Posted: 20/04/2022

Five steps to picnic success

Retail design and merchandising specialist Eve Reid, of Metamorphosis Group, looks at how shopkeepers can maximise their sales as customers look to take their food outdoors – both on and off the premises

To start off with, don’t forget your retailing basics. Think about who your customers are and what they will be looking for as the weather improves. There’s no point in stocking up with Champagne and strawberries for picnicking romantic couples when most of your footfall is coming from families seeking out sandwiches and crisps. Try to draw up some customer profiles – almost like imaginary friends. Think about what they want, the time (of day and week) that they want it, and where they’re going to eat it (at home, out and about).

Try to work out where your customers are taking the food & drink after they’ve bought it from you. If they are going home to eat in the back garden, then merchandise items like salad bowls, glassware and cutlery. And if they are heading to a picnic spot then try to carry those useful items that are often forgotten: disposable plates, picnic blankets, rubbish sacks, wet wipes. Stock sun cream for the optimists and umbrellas for the pessimists.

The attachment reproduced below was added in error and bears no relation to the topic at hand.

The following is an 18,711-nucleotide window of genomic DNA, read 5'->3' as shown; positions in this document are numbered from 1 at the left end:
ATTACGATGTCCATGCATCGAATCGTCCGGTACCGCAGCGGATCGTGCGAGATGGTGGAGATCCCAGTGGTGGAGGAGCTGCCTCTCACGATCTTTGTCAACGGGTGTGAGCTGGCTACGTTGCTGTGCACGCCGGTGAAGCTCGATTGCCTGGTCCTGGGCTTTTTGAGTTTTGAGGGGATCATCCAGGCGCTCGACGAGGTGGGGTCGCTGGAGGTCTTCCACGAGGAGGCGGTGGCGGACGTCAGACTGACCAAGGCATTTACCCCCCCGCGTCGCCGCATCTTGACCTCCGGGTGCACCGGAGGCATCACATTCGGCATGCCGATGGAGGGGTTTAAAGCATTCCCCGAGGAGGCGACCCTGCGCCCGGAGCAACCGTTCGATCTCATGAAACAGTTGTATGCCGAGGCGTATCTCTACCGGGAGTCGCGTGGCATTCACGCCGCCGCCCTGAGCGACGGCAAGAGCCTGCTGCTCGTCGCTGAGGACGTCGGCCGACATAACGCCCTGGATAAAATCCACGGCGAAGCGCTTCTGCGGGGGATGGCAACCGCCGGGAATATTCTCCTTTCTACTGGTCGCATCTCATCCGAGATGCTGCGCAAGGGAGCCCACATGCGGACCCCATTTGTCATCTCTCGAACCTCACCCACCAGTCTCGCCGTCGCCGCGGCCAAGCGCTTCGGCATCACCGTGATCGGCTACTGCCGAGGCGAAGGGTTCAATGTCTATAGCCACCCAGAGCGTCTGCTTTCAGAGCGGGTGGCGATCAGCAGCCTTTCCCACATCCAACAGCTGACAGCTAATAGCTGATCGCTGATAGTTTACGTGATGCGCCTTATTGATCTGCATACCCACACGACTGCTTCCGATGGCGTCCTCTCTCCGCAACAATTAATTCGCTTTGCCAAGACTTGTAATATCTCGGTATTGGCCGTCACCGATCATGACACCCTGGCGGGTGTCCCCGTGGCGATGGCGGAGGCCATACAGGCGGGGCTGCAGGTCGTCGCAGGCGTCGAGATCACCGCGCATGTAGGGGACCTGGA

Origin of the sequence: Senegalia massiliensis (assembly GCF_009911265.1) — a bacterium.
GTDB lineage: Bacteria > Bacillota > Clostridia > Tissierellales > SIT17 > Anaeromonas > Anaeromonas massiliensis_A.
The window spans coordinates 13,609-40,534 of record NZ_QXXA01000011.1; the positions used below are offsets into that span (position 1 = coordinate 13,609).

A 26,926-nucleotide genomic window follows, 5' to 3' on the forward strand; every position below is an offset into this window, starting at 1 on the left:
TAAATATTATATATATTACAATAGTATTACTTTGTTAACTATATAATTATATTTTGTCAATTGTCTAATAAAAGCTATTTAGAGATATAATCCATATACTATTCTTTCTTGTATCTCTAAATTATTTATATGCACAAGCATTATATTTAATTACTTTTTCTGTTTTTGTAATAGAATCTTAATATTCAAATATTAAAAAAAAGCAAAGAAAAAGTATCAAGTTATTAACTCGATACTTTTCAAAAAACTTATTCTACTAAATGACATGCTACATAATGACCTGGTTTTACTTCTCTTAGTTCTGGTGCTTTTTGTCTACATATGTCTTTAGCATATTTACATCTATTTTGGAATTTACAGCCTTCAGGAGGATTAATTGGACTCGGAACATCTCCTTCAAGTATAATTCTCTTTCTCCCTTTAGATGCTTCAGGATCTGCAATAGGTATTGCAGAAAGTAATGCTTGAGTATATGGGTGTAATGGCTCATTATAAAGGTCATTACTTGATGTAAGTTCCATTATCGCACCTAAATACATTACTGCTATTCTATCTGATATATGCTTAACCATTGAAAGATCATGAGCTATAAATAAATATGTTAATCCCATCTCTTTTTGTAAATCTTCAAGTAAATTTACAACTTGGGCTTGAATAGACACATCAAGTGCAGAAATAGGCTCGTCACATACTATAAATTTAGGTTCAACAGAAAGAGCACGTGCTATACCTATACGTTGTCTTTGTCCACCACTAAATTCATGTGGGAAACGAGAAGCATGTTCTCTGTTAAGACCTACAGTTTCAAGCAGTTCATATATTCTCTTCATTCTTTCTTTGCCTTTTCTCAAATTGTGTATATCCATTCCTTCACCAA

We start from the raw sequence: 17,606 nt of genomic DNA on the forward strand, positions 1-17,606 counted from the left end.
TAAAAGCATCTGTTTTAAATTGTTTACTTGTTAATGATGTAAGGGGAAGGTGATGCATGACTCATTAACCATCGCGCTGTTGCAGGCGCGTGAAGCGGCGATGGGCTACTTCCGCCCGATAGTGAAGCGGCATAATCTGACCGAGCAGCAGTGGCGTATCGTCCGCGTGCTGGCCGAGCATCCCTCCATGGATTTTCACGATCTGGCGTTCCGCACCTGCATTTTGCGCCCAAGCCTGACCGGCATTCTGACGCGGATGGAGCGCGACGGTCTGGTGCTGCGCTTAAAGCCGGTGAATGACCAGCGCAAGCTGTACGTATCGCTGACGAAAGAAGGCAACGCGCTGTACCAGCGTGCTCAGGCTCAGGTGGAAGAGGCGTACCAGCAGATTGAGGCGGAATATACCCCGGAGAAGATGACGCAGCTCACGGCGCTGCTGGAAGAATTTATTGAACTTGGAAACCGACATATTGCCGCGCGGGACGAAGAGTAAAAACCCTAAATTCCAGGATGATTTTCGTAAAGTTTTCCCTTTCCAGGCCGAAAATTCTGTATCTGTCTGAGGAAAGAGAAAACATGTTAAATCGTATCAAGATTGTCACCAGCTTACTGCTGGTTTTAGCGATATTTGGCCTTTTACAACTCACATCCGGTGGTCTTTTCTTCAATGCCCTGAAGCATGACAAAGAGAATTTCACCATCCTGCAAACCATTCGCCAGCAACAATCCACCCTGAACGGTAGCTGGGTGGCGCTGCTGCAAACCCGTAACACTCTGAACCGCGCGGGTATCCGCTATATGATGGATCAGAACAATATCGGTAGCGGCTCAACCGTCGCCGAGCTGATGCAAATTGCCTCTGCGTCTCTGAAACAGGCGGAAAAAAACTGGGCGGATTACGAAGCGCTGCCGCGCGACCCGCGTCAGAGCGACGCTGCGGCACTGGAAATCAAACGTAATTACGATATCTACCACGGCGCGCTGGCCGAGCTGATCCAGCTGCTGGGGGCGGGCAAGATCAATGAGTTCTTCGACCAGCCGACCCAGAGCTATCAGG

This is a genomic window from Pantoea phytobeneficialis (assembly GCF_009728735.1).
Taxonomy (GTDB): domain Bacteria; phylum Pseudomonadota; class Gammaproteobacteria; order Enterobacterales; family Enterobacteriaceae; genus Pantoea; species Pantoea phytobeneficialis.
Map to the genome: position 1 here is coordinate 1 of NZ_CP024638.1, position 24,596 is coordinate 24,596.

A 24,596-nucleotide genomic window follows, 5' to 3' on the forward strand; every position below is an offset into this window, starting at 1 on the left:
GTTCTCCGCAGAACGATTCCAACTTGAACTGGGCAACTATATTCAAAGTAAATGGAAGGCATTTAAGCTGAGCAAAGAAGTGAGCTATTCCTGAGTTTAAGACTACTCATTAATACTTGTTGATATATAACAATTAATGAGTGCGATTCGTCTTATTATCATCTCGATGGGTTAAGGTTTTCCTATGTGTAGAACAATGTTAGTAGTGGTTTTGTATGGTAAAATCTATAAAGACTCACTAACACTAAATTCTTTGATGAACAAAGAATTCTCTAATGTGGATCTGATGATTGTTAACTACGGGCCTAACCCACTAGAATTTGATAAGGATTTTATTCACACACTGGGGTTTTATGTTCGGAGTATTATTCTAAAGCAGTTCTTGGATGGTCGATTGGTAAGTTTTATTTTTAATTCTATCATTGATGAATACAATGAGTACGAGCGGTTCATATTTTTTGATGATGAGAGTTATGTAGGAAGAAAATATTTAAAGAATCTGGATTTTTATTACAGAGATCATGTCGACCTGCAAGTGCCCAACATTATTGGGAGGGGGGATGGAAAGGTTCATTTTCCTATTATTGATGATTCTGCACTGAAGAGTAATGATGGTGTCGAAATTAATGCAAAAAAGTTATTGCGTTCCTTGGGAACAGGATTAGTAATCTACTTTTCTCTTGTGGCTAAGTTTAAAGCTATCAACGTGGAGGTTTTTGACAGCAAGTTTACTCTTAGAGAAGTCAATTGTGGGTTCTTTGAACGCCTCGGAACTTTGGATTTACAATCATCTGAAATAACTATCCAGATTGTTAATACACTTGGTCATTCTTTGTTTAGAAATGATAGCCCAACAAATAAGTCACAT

Despite what you might think, anyone can present and package food with a bit of pizazz. Don’t be afraid of using a traditional hamper as a starting point for your displays or as an upsell on the humdrum shopping bag. Or you aim somewhere in between with card lunchboxes or a re-usable hessian bag, which offer practicality and smart branding opportunities for you. Suppliers like WBC have plenty of options for retailers, such as those pictured.

Visual merchandising is a vital part of snaring potential picnickers, so decide on your key promotional locations. Start with outside the shop. If you’re in a high footfall location, entice people in with an eye-catching display and signage that sums up your offer. Indoors, make sure you map out the typical customer’s walk through the shop. Promote items in displays near the entrance and at busy “junctions”, such as toilets and counters (especially for hampers). The till points are also so-called “hot spots” but make sure there are easy-to-grab items, like napkins or crisps. The more effort you put into all of these contact points the more reward you will get in terms of sales.

You may be lucky enough to be next to a park, or in the middle of an Area of Outstanding Natural Beauty. If so, you should achieve this one easily, provided you follow the points above and the weather stays good! But, failing that, try to create your own inviting space for customers to eat their purchases on site. Shade, comfortable benches and dog water bowls will encourage repeat visits.

Return to the top